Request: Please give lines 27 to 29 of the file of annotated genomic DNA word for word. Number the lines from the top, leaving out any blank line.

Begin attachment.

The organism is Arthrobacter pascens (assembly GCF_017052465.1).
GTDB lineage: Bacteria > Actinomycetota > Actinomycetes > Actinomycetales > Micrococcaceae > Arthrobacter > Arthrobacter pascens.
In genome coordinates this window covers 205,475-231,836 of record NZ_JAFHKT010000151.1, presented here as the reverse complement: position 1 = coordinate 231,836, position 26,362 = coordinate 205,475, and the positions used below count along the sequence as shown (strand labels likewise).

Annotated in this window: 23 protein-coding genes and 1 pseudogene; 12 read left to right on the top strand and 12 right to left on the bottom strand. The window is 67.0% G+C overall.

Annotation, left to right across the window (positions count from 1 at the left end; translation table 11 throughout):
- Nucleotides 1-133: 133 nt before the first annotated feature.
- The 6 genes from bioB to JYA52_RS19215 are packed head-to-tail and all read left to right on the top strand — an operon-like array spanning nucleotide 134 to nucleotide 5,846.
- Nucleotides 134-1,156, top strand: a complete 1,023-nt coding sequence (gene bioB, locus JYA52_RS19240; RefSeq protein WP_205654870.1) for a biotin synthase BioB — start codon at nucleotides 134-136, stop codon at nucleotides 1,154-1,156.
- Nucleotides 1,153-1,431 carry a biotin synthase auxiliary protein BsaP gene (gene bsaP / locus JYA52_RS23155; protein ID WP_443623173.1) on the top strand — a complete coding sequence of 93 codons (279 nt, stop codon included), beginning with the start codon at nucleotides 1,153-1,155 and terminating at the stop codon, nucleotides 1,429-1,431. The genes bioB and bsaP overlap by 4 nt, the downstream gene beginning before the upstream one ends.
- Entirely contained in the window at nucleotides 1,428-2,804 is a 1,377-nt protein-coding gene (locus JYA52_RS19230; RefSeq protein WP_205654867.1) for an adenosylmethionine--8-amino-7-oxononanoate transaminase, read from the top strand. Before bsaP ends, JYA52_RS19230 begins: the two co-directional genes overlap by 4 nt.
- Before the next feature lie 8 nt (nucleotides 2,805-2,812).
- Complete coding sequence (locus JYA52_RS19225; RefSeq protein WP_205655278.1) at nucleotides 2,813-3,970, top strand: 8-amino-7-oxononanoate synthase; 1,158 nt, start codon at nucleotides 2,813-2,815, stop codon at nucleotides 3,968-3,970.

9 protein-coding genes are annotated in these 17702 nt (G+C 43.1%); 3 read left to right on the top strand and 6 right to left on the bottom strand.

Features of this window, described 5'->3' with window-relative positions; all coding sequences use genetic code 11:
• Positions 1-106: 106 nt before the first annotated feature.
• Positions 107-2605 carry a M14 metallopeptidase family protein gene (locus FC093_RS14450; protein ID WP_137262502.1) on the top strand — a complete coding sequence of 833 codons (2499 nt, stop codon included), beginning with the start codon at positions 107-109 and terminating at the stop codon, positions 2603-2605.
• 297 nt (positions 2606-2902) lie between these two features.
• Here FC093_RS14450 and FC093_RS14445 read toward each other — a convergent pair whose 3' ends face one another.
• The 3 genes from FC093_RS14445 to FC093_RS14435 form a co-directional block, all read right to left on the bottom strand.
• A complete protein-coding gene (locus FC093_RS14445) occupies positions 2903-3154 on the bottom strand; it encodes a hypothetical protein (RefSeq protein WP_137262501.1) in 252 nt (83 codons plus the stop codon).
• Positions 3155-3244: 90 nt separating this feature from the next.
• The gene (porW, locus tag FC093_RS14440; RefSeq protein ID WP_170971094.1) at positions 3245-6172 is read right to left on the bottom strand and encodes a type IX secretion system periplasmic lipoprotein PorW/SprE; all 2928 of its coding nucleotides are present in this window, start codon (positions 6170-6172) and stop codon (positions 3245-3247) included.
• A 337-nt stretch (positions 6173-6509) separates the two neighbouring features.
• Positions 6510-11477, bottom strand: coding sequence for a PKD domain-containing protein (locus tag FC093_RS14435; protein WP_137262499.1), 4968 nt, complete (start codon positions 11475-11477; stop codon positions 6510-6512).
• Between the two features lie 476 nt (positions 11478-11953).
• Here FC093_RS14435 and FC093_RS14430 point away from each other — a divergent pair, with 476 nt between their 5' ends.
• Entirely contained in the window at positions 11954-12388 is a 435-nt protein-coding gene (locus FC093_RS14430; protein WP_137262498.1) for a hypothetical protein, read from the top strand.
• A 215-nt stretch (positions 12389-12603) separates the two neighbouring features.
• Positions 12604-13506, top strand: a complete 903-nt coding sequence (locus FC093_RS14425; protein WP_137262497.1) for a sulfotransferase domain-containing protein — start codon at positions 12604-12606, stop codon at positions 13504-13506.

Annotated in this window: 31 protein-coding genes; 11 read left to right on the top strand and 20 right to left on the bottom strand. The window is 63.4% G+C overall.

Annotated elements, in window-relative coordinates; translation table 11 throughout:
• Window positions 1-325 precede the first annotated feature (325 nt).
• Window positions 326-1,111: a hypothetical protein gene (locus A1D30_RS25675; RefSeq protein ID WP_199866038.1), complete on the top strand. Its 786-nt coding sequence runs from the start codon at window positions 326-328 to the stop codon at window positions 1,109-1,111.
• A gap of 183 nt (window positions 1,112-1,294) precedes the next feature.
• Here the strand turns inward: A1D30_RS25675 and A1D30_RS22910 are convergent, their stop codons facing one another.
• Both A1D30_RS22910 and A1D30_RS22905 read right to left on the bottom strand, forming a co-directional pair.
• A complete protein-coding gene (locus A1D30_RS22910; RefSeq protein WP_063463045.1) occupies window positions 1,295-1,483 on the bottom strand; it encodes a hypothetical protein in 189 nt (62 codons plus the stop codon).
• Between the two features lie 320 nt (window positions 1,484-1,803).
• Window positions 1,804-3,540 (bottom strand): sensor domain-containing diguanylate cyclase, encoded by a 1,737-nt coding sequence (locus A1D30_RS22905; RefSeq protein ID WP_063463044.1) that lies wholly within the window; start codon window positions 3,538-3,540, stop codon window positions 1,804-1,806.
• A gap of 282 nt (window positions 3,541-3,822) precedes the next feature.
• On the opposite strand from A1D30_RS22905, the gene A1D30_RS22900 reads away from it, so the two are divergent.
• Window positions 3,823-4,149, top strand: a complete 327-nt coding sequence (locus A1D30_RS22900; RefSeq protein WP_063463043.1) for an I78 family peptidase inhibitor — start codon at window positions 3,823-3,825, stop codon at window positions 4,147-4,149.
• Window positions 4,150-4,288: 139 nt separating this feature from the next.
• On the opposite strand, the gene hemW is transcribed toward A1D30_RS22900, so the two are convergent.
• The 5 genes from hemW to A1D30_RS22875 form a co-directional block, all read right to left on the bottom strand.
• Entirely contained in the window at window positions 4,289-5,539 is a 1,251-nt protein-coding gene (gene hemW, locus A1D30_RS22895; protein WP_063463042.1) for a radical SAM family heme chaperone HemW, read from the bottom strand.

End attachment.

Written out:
• Entirely contained in the window at positions 11954-12388 is a 435-nt protein-coding gene (locus FC093_RS14430; protein WP_137262498.1) for a hypothetical protein, read from the top strand.
• A 215-nt stretch (positions 12389-12603) separates the two neighbouring features.
• Positions 12604-13506, top strand: a complete 903-nt coding sequence (locus FC093_RS14425; protein WP_137262497.1) for a sulfotransferase domain-containing protein — start codon at positions 12604-12606, stop codon at positions 13504-13506.